20. My wife tells me that fifth-graders are reading Lord of the Rings. In high school, along with the dystopian stuff like Divergence, they're reading Animal Farm. Divergence didn't mean much to my sons, but Animal Farm sure did. While Christian publishers are failing to capture the youth market, the secular publishers are dumbing down their work, and filling the gaps with pointless titillation. And now, because of COVID, the homeschool market is exploding from what I hear. Interesting tactic on the TikToc marketing tactic. That's something I'll ha
  21. So, I thought I'd provide a little feedback about my attempts to publish my book. Going the agent route: 49 Submissions, 43 Rejections (6 submissions still outstanding) 2 Requests for Manuscripts. 3 personalized replies. Targeting Indie publishers that accept direct submissions: 5 submissions, 2 Rejections, 1 request for manuscript. 2 personalized replies. I'm looking at a list of 21 available indie publishers open for submission. Most on my list are closed to submissions. Not sure exactly why. Righ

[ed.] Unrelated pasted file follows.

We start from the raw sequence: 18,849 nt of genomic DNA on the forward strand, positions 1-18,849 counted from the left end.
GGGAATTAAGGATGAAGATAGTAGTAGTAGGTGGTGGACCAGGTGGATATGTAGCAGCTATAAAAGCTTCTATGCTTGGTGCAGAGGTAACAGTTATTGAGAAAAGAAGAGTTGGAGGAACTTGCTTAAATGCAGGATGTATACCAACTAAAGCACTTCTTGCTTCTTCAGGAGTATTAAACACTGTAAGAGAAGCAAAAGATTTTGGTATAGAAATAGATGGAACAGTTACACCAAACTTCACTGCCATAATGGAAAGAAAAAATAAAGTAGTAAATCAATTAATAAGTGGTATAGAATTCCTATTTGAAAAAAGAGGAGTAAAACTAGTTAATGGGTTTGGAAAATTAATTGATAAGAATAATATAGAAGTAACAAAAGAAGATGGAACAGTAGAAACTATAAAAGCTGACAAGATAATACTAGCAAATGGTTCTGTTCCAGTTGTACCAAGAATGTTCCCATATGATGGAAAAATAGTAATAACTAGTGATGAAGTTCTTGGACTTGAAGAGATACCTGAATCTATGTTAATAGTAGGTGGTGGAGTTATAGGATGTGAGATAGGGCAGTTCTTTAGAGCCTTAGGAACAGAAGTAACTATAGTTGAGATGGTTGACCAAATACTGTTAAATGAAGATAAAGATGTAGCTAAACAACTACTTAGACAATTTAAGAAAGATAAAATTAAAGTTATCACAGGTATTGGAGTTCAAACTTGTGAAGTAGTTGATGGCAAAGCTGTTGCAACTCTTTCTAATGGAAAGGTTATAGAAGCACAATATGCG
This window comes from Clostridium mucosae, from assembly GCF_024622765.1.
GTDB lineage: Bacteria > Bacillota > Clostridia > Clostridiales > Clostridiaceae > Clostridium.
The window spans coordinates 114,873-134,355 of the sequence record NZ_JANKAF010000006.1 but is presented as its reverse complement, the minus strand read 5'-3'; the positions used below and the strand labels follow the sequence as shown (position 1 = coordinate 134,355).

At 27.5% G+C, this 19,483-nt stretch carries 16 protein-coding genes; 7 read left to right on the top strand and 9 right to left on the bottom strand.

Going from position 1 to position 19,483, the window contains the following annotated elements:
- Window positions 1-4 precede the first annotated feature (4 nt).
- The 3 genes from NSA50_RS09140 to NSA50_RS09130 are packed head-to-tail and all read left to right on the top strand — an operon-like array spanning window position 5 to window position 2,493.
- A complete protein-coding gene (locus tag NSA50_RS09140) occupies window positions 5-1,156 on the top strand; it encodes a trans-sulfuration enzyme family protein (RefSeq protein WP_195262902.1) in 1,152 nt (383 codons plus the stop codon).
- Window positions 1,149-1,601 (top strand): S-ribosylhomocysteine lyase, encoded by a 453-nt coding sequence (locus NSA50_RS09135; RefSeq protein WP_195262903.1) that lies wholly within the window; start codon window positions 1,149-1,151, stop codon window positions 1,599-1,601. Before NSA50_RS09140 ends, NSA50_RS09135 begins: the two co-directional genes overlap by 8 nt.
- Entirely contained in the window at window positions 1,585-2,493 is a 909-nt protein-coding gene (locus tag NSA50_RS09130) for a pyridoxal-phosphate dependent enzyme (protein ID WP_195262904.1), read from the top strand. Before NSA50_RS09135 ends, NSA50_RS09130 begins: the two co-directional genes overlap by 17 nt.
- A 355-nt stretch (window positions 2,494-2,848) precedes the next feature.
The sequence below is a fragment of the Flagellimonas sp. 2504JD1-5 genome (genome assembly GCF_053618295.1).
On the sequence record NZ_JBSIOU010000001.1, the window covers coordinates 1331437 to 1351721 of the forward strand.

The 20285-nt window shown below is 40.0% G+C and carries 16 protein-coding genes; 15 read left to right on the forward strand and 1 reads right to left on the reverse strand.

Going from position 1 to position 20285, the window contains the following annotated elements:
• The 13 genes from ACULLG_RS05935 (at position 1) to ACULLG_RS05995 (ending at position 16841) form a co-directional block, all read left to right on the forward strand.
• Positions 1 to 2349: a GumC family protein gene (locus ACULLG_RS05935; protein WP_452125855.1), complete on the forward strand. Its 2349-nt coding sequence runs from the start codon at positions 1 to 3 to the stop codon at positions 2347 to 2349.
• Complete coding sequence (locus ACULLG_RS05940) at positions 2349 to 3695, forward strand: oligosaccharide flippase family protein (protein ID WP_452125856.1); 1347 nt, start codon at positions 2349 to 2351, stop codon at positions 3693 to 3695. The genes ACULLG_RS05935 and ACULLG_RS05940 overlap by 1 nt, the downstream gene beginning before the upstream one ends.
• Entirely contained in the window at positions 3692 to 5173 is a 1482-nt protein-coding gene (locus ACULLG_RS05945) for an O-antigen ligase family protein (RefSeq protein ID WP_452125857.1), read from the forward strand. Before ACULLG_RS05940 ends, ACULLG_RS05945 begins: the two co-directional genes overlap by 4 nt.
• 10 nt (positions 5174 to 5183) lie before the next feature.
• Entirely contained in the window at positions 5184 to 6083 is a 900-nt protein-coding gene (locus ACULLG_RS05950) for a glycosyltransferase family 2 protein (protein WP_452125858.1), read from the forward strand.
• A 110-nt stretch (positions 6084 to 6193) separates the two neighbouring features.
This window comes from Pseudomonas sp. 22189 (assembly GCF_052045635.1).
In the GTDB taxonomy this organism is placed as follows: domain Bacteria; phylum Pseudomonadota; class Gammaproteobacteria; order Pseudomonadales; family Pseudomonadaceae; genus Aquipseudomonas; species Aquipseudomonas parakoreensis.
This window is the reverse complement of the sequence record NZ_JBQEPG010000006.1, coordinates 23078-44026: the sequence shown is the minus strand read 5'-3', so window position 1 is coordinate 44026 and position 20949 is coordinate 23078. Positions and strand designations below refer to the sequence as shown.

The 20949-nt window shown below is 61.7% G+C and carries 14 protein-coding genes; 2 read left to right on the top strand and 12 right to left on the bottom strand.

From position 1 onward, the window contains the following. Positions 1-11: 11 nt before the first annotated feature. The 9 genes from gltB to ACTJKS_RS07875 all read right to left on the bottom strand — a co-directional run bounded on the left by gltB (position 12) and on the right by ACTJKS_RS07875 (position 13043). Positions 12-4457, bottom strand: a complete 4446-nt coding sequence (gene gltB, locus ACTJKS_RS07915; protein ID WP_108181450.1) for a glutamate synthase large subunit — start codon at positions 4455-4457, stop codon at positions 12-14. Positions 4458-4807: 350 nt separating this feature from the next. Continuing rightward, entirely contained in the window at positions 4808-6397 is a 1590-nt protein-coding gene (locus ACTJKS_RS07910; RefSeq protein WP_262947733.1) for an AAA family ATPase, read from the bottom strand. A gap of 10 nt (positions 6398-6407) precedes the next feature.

22. You sort of stole my thunder here. And before I start, I didn't want this thread to be about the book I'm pitching. It is what it is, however. My thoughts on POV is this: things go in and out of fashion all the time. This is all subjective. Working in software has taught me many things, but the two things that I learned quickly is that trends come and go, and marketing can make a mediocre product spectacular. Nowadays, I usually have to look for work, roughly, every 5 years. It's interesting looking at job descriptions. On year, everyone want
  23. Yes, this is the fourth that's given me feedback, fifth if you include the editor I used for the initial content and line edits. Of them , none of them mentioned that my story started too slow. In fact, quite the opposite. Now, a little background about my submission (without naming names). After I submitted, I did a little research on the publisher (yeah, I know, I should have done that beforehand). I knew something was up when the editor pounced on my submission in less than 24 hours. Since 2009, they've published roughly 10 books, the lion's share of them by the owners of t